For nearly two months, a slippery fugitive has evaded capture in the Polish countryside. Nicknamed Bertha, she followed a serpentine path to escape her seekers’ best efforts.
You might say that she slithered right through her would-be captors’ hands.
Bertha is a rogue Indian python (Python molurus molurus), though few of those looking for her have actually seen her. Animal Rescue Poland (ARP) received reports on July 7 of shed snakeskin found near the Vistula River south of Warsaw that measured nearly 7 feet (2 meters). When ARP investigated the high grass closer to the river, they found a second piece of molted skin measuring about 16 feet (5 m), suggesting that the snake could be as long as 20 feet (6 m) from nose to tail tip, according to an ARP blog post.
ARP identified the snake as an Indian python — a species that is not native to Poland — describing it as an adult female that may have been released into the wild by an irresponsible breeder, ARP representatives wrote on Facebook. Having just molted, the snake was likely to be hungry and aggressive, and people should avoid walking or sleeping near the river while the snake search is underway, ARP warned.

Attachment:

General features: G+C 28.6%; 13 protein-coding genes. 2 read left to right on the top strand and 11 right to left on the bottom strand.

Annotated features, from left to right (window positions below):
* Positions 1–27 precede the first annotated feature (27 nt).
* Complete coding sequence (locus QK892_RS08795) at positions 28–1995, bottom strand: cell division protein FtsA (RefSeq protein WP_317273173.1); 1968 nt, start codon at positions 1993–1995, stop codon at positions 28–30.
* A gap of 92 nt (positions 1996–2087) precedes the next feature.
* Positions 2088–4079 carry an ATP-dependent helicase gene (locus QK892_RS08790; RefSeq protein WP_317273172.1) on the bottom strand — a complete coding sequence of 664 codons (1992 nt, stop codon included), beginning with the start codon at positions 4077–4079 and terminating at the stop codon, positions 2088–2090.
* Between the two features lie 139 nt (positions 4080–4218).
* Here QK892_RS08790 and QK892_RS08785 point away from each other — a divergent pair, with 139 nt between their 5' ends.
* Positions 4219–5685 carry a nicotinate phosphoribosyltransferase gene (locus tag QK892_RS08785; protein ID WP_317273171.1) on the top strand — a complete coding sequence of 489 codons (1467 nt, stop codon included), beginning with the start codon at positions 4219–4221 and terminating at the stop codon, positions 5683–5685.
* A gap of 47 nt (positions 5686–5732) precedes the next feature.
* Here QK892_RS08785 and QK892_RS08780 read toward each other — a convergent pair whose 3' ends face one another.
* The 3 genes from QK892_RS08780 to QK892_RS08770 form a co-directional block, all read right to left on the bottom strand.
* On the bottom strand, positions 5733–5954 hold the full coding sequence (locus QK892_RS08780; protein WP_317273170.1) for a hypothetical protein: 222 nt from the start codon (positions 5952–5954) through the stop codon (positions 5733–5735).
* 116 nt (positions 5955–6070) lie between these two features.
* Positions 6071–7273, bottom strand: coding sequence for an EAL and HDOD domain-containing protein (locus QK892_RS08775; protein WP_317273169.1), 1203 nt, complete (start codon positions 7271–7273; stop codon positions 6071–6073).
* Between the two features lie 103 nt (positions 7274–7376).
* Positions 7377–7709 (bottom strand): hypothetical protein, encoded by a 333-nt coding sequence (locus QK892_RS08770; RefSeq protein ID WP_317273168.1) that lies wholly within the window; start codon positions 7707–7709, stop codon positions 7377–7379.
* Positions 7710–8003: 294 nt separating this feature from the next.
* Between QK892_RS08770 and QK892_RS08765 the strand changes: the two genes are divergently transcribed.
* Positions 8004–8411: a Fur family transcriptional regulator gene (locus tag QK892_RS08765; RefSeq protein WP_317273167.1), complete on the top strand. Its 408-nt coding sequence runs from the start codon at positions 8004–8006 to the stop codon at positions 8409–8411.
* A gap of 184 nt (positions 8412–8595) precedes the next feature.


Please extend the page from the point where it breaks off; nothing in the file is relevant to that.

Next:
On July 10, ARP shared a photo on Facebook showing a sinuous snake track in the mud, hinting at Bertha’s passage, though the snake herself remained at large.
Since then, the ongoing quest for the elusive snake has captured the attention of people across Poland. Teams of experts combing the riverbanks include herpetologists, drone-deploying fire-brigade cadets, police officers and a drug-sniffing dog with the unlikely name of Cocaine, The Wall Street Journal (WSJ) reported yesterday (Aug. 28).
A team of 80 people using four boats and four drones has been probing the area, capturing more than 2,000 photos that biologists are analyzing for clues about Bertha’s whereabouts, according to the New Zealand Herald.